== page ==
James P. Cannon

A Letter to Roger Baldwin

On Stalinist-Pacifist Relations
at the Anti-War Conference

(August 1932)

Written: 9 August 1932
First Published: The Militant, Vol. V No. 33 (Whole No. 129), 13 August 1932, p. 4.
Source: Microfilm collection and original bound volumes for The Militant provided by the Holt Labor Library, San Francisco, California. Additional bound volumes from Earl Gilman’s collection, San Francisco, California.
Transcription\HTML Markup: Andrew Pollack.
Proofread: Einde O’Callaghan (January 2014).
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August 9, 1932

Mr. Roger Baldwin, Director
American Civil Liberties Union
New York City

My dear Baldwin,

You left the antiwar conference at the Labor Temple last night after your opening speech as the representative of the “American Committee for the World Congress Against War.” Allow me to inform you of what transpired after your departure and to put some questions to you.

Two resolutions were presented for consideration – the official (pacifist) resolution presented in the name of your committee, and a different resolution, outlining the Leninist program for the fight against war, presented by the delegation of the Communist Left Opposition (Bolshevik-Leninists).

The floor was then given to a number of speakers who defended the official resolution and attacked the resolution of the Left Opposition. Pacifists, “left” Socialists, official Communists, and others spoke. The leader of the attack on the Leninist resolution, appropriately enough, was 0lgin – the same 0lgin whom you will remember as the ardent patriot who attacked the Lenin program in 1917–18 from the standpoint of Wilson’s “14 points.” Our request for the floor to defend our resolution and answer the attacks made against it was refused by the chairman.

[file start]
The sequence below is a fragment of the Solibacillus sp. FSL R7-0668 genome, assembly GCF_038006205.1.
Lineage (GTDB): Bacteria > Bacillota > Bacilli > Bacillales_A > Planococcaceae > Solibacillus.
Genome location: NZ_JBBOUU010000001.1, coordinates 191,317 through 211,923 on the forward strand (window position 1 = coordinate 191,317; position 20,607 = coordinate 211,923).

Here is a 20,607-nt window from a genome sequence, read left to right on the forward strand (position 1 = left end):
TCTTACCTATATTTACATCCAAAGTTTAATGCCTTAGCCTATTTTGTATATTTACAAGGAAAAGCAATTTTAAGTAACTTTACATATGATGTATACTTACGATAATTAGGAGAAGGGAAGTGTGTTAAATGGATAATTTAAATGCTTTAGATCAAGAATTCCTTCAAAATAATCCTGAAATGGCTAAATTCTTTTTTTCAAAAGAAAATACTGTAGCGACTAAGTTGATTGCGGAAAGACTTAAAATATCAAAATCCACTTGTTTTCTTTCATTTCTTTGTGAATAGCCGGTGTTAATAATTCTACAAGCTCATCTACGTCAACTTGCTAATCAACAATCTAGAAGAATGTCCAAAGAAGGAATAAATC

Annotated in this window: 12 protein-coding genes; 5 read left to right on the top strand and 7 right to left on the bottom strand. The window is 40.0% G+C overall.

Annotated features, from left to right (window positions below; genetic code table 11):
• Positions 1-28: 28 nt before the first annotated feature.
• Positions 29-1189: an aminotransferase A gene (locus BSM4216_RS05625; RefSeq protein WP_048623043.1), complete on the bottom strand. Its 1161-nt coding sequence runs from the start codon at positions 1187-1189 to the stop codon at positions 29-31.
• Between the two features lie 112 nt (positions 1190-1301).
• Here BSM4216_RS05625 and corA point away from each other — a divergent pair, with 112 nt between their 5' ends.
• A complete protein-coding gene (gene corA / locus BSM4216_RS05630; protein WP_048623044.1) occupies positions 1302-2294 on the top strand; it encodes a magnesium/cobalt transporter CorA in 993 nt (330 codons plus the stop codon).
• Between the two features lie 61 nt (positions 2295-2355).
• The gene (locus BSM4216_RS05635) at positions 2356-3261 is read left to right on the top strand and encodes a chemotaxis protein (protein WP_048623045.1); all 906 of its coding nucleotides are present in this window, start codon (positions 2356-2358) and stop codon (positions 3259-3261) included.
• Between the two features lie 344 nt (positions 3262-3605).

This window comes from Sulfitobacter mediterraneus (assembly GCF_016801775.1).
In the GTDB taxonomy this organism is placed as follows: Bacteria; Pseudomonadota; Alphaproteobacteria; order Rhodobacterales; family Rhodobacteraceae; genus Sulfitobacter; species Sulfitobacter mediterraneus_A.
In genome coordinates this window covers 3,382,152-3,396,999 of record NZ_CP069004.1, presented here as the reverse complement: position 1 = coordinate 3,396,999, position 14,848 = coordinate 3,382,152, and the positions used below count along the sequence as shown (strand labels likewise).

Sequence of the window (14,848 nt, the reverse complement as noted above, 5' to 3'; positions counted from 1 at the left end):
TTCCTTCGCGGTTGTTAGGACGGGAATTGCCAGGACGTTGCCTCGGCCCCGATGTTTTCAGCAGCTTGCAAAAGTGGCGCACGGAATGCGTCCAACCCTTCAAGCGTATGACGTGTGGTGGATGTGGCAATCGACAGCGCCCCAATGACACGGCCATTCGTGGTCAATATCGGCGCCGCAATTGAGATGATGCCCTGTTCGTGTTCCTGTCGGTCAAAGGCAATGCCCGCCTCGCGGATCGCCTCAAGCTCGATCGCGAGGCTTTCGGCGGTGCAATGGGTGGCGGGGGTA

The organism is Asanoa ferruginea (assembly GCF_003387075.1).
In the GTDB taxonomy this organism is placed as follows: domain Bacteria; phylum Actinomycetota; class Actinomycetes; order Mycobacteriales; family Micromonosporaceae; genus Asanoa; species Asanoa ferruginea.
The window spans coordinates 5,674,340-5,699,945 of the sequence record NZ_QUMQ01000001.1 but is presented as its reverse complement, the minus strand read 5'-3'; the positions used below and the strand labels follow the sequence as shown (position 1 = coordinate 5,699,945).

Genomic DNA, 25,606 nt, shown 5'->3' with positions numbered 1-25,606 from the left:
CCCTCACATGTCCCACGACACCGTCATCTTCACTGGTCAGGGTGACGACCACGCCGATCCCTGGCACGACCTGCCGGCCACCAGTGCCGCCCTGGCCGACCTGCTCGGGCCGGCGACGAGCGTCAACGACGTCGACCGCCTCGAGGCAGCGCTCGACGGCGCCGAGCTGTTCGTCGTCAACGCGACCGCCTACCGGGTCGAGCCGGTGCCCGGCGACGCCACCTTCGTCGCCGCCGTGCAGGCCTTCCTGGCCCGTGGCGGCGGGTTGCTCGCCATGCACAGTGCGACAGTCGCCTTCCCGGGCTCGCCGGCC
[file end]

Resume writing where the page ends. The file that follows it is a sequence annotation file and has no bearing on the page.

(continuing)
Was it a pre-arranged plan on your part to leave the meeting and thus give tacit support to the steamrolling of the Bolshevik-Leninists? Or did you have other engagements more important and more pressing at the moment than the question of the fight against war and the principle of free speech in a movement under your leadership?

I am inclined to the first assumption. And, from a political point of view, your indirect support of the suppression of the Left Opposition at the conference is quite comprehensible. You, and the tendency you represent – pacifism – were indubitably the victors at the conference. In the united front between the Stalinists and the pacifists in the antiwar movement, the Stalinists have yielded the principal positions all along the line, from Paris to New York. The program, the character of the preparatory propaganda, and the leadership are pacifist. In return for these concessions you allow the Stalinists to manipulate the movement organizationally and to suppress the voice of the Left Opposition, which they fear more than anything else. That is what your united front looks like to us.